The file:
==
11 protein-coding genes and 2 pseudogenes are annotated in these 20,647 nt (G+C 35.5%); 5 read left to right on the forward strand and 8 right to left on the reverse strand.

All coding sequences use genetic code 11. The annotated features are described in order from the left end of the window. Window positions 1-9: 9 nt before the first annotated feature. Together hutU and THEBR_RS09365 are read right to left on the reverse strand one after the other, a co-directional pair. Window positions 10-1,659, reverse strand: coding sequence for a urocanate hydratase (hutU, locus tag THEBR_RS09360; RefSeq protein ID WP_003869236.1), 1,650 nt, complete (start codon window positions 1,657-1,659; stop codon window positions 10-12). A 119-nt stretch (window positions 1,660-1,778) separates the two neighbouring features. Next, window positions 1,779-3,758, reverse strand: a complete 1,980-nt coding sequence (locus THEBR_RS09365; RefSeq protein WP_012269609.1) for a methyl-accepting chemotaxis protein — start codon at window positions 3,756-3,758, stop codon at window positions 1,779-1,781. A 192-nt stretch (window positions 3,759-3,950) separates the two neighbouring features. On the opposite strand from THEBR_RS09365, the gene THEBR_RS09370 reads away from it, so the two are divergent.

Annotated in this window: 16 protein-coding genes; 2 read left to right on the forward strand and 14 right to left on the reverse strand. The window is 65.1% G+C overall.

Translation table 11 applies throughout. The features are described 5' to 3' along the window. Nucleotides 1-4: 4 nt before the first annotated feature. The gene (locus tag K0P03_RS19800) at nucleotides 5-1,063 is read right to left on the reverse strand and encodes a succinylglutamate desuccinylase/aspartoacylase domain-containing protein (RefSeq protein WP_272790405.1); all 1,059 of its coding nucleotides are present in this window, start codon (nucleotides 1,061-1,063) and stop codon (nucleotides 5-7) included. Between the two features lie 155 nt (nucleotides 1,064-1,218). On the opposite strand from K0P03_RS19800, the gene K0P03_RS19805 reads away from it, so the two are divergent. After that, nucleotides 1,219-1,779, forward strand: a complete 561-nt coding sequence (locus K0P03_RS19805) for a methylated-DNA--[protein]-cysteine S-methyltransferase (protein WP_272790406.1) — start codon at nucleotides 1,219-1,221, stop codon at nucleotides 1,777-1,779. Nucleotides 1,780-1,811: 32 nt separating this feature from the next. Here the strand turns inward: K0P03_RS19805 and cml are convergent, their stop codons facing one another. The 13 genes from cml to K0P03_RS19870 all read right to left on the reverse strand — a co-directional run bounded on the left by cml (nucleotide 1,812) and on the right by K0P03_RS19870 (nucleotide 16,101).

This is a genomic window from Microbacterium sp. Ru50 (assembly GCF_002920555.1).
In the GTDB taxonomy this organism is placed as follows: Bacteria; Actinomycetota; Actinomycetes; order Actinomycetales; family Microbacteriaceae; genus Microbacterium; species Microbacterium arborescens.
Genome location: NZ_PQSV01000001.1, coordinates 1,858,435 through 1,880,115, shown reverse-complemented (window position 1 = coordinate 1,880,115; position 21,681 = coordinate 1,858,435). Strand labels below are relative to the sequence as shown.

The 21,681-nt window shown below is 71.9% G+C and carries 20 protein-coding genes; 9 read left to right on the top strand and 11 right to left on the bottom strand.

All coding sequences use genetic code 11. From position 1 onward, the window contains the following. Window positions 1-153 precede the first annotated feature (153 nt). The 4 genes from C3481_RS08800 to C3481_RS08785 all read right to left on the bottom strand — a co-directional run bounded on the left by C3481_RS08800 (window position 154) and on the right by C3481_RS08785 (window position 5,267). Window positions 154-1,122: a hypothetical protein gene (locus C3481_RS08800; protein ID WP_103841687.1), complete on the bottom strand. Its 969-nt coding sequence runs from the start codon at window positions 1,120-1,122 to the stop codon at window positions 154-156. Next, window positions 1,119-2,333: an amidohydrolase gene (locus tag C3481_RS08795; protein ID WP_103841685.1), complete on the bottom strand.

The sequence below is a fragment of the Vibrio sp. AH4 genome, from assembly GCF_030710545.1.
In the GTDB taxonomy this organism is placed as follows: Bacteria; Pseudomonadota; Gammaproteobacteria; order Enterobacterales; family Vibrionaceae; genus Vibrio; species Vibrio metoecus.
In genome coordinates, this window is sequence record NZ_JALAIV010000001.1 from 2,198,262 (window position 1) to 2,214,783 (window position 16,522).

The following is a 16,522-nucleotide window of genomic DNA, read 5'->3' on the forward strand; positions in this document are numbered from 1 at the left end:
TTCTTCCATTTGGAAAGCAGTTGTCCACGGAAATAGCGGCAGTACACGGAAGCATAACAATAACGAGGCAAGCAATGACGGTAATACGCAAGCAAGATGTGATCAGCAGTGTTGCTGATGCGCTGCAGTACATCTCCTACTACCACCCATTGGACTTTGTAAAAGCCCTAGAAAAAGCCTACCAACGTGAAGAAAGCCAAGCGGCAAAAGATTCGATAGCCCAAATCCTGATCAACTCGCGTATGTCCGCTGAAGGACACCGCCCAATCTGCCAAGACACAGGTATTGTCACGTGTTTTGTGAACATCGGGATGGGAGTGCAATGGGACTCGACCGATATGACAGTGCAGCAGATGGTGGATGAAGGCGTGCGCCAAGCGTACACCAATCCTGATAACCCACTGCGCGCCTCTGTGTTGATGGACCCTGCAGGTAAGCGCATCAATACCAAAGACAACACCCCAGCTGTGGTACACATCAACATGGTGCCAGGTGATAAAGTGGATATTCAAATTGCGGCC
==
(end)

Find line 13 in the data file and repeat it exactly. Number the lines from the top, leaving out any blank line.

The following is a 16,522-nucleotide window of genomic DNA, read 5'->3' on the forward strand; positions in this document are numbered from 1 at the left end: